9:00am hits and off we go. Our troop of dedicated riders gets just a few miles in and BOOM! It downpours for a solid 30 minutes but by the time we’ve crested our first climb the rain stops. It’s humid and puddly. Everyone pulls off rain jackets and settles in for the day, soaking wet from head to toe. But things are looking up.

As we ride along, our two riders get an education. From all 5 of us. They hear tips on how to ride their bikes steadily, the easiest way to keep their balance and reach for a water bottle while rolling along, and how to shift properly when going up a steep hill. They’re appreciative of the tips and tricks and by the end of the morning and the more miles we ride, they move into bigger questions.

They ask about the work we do. What is MassBike, anyways? The who, the why, and the what. Lots of questions. We answer.

At this point, you see our staff light up with joy. The excitement is back. It’s the rainbow after the dark storm. One rider asks what she can do to volunteer. They too, are excited and want to get involved.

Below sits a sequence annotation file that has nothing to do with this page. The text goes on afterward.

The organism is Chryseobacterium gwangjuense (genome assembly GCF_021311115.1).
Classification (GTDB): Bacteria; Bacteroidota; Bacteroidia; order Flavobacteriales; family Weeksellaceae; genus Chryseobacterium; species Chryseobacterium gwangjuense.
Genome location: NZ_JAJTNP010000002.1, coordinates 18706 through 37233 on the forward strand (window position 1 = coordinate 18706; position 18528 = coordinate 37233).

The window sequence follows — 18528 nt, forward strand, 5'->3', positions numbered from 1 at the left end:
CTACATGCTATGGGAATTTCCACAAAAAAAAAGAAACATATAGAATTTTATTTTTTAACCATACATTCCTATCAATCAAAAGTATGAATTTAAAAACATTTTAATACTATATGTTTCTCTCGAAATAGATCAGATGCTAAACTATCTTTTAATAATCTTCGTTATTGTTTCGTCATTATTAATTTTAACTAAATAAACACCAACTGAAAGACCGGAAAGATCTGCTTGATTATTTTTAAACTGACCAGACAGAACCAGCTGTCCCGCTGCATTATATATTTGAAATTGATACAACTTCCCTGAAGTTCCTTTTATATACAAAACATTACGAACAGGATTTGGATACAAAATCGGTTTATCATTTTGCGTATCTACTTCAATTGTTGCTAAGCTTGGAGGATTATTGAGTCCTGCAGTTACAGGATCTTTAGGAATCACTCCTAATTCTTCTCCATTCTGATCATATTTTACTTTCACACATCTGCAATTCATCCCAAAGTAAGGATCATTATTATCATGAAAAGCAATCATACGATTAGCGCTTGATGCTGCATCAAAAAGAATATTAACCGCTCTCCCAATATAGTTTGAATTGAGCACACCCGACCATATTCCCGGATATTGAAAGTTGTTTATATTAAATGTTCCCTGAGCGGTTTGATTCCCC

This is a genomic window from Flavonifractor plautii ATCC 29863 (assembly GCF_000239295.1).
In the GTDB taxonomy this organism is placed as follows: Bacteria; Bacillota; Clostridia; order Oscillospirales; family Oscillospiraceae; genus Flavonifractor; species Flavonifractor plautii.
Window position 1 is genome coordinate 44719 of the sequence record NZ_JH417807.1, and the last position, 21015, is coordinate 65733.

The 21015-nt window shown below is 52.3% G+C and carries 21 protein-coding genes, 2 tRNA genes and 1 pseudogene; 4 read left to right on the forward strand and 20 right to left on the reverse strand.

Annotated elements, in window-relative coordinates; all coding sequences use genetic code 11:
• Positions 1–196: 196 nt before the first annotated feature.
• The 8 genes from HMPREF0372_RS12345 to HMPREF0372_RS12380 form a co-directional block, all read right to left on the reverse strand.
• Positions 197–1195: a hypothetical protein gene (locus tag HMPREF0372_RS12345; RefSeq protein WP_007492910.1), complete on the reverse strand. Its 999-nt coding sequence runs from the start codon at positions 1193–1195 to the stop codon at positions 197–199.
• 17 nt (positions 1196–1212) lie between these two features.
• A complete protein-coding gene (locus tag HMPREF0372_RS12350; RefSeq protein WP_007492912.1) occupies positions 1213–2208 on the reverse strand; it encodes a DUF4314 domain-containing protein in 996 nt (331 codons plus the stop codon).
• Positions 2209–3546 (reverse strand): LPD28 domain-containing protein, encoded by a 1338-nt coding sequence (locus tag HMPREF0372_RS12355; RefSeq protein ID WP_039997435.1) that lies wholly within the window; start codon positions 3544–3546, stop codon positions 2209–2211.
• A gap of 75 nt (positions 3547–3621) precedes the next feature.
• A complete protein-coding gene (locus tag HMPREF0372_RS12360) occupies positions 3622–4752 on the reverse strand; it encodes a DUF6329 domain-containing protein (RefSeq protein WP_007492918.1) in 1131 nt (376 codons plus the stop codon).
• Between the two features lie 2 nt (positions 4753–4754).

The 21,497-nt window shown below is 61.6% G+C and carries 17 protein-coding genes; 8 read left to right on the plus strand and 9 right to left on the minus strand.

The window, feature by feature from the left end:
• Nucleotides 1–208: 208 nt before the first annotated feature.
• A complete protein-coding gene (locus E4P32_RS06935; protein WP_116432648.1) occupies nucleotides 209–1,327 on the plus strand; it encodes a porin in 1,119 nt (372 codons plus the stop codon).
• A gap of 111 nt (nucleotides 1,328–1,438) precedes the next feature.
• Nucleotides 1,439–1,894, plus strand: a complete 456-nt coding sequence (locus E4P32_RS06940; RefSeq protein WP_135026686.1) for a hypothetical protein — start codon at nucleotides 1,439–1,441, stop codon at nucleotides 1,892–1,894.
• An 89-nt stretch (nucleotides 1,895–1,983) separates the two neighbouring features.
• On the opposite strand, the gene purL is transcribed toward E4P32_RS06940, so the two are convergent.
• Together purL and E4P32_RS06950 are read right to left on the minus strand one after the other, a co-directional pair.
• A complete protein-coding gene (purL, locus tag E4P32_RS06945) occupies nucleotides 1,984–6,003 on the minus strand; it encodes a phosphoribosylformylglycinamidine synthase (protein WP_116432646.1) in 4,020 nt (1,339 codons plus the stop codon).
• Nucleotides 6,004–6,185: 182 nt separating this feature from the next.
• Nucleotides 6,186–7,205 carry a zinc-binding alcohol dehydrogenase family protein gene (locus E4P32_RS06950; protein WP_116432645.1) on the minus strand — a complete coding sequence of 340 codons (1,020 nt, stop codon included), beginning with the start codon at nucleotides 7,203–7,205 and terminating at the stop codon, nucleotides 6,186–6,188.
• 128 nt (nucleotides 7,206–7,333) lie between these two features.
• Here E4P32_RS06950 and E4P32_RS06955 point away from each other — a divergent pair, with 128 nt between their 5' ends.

The end of the ride culminates with a few drinks and snacks at a local pub with good conversation amongst new allies and friends. Bonds forged over a soggy pedal on quiet roads.

It’s not always through some sort of grand impact, large statement, or statewide change that we can make a difference. It’s through one person at a time, one ride, one moment, one rainbow after a storm that we work to make change. It doesn’t always look like an easy task. Sometimes it’s soggy and daunting. Sometimes it is convincing that one person at a townhall meeting that bikes belong. Or having a conversation with a business owner who thinks that a new bike lane will take away parking and hurt his business. The most rewarding change that we can impart is one person at a time. It’s watching someone see something a different way. It’s what keeps us going. Sometimes it’s as easy as it was on this day, a simple bike ride to make an impact, that merely had to traverse a bit of bad weather.

We hope to see you on the next ride.

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Organization Information

Massachusetts Bicycle Coalition

Location: Boston, MA - USA
Website:
Facebook: Facebook Page
Twitter: @massbike
Project Leader:
Edward Thomas
Boston, MA United States